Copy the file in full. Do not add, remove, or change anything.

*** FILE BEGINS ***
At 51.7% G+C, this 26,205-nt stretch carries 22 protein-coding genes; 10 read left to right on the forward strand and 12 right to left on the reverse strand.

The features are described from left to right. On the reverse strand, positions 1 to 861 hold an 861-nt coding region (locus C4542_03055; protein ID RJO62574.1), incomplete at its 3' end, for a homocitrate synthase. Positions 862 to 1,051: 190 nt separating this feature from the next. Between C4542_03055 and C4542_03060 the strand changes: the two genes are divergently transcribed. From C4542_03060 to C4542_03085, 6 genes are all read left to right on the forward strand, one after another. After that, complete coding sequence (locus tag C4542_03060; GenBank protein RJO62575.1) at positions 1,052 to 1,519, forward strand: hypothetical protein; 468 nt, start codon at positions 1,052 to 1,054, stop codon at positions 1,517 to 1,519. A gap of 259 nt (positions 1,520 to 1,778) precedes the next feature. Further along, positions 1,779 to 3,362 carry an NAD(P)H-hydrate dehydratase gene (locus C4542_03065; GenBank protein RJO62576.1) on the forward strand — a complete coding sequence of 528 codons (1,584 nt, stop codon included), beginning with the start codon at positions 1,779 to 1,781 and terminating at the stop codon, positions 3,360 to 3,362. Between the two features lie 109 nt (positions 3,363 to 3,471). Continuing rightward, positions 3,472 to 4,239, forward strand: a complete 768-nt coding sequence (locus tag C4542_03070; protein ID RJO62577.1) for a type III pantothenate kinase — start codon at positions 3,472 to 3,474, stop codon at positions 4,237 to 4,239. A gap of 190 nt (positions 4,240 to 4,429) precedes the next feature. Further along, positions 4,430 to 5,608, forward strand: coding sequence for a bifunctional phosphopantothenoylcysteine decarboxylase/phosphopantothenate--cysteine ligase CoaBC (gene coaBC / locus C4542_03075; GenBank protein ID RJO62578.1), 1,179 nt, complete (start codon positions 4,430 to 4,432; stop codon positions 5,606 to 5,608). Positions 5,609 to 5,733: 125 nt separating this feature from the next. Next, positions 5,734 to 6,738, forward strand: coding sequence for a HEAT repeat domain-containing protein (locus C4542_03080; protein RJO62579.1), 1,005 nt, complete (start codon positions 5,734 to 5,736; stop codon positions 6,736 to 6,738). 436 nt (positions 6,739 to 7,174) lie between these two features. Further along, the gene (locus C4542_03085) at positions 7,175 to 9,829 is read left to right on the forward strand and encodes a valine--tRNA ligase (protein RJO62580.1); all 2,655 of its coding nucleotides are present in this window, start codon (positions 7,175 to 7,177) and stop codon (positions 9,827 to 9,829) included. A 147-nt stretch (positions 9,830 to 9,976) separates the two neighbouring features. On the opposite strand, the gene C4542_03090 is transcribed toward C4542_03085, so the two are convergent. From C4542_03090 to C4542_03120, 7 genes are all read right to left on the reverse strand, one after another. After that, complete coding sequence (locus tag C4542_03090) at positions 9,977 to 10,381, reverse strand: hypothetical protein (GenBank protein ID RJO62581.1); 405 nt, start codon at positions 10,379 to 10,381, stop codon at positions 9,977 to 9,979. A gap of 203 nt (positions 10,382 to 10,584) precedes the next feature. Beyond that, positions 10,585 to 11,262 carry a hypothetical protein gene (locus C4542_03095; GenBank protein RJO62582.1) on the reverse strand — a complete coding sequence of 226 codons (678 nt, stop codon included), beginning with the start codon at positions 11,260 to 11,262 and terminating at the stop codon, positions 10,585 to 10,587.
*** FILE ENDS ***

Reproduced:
At 51.7% G+C, this 26,205-nt stretch carries 22 protein-coding genes; 10 read left to right on the forward strand and 12 right to left on the reverse strand.

The features are described from left to right. On the reverse strand, positions 1 to 861 hold an 861-nt coding region (locus C4542_03055; protein ID RJO62574.1), incomplete at its 3' end, for a homocitrate synthase. Positions 862 to 1,051: 190 nt separating this feature from the next. Between C4542_03055 and C4542_03060 the strand changes: the two genes are divergently transcribed. From C4542_03060 to C4542_03085, 6 genes are all read left to right on the forward strand, one after another. After that, complete coding sequence (locus tag C4542_03060; GenBank protein RJO62575.1) at positions 1,052 to 1,519, forward strand: hypothetical protein; 468 nt, start codon at positions 1,052 to 1,054, stop codon at positions 1,517 to 1,519. A gap of 259 nt (positions 1,520 to 1,778) precedes the next feature. Further along, positions 1,779 to 3,362 carry an NAD(P)H-hydrate dehydratase gene (locus C4542_03065; GenBank protein RJO62576.1) on the forward strand — a complete coding sequence of 528 codons (1,584 nt, stop codon included), beginning with the start codon at positions 1,779 to 1,781 and terminating at the stop codon, positions 3,360 to 3,362. Between the two features lie 109 nt (positions 3,363 to 3,471). Continuing rightward, positions 3,472 to 4,239, forward strand: a complete 768-nt coding sequence (locus tag C4542_03070; protein ID RJO62577.1) for a type III pantothenate kinase — start codon at positions 3,472 to 3,474, stop codon at positions 4,237 to 4,239. A gap of 190 nt (positions 4,240 to 4,429) precedes the next feature. Further along, positions 4,430 to 5,608, forward strand: coding sequence for a bifunctional phosphopantothenoylcysteine decarboxylase/phosphopantothenate--cysteine ligase CoaBC (gene coaBC / locus C4542_03075; GenBank protein ID RJO62578.1), 1,179 nt, complete (start codon positions 4,430 to 4,432; stop codon positions 5,606 to 5,608). Positions 5,609 to 5,733: 125 nt separating this feature from the next. Next, positions 5,734 to 6,738, forward strand: coding sequence for a HEAT repeat domain-containing protein (locus C4542_03080; protein RJO62579.1), 1,005 nt, complete (start codon positions 5,734 to 5,736; stop codon positions 6,736 to 6,738). 436 nt (positions 6,739 to 7,174) lie between these two features. Further along, the gene (locus C4542_03085) at positions 7,175 to 9,829 is read left to right on the forward strand and encodes a valine--tRNA ligase (protein RJO62580.1); all 2,655 of its coding nucleotides are present in this window, start codon (positions 7,175 to 7,177) and stop codon (positions 9,827 to 9,829) included. A 147-nt stretch (positions 9,830 to 9,976) separates the two neighbouring features. On the opposite strand, the gene C4542_03090 is transcribed toward C4542_03085, so the two are convergent. From C4542_03090 to C4542_03120, 7 genes are all read right to left on the reverse strand, one after another. After that, complete coding sequence (locus tag C4542_03090) at positions 9,977 to 10,381, reverse strand: hypothetical protein (GenBank protein ID RJO62581.1); 405 nt, start codon at positions 10,379 to 10,381, stop codon at positions 9,977 to 9,979. A gap of 203 nt (positions 10,382 to 10,584) precedes the next feature. Beyond that, positions 10,585 to 11,262 carry a hypothetical protein gene (locus C4542_03095; GenBank protein RJO62582.1) on the reverse strand — a complete coding sequence of 226 codons (678 nt, stop codon included), beginning with the start codon at positions 11,260 to 11,262 and terminating at the stop codon, positions 10,585 to 10,587.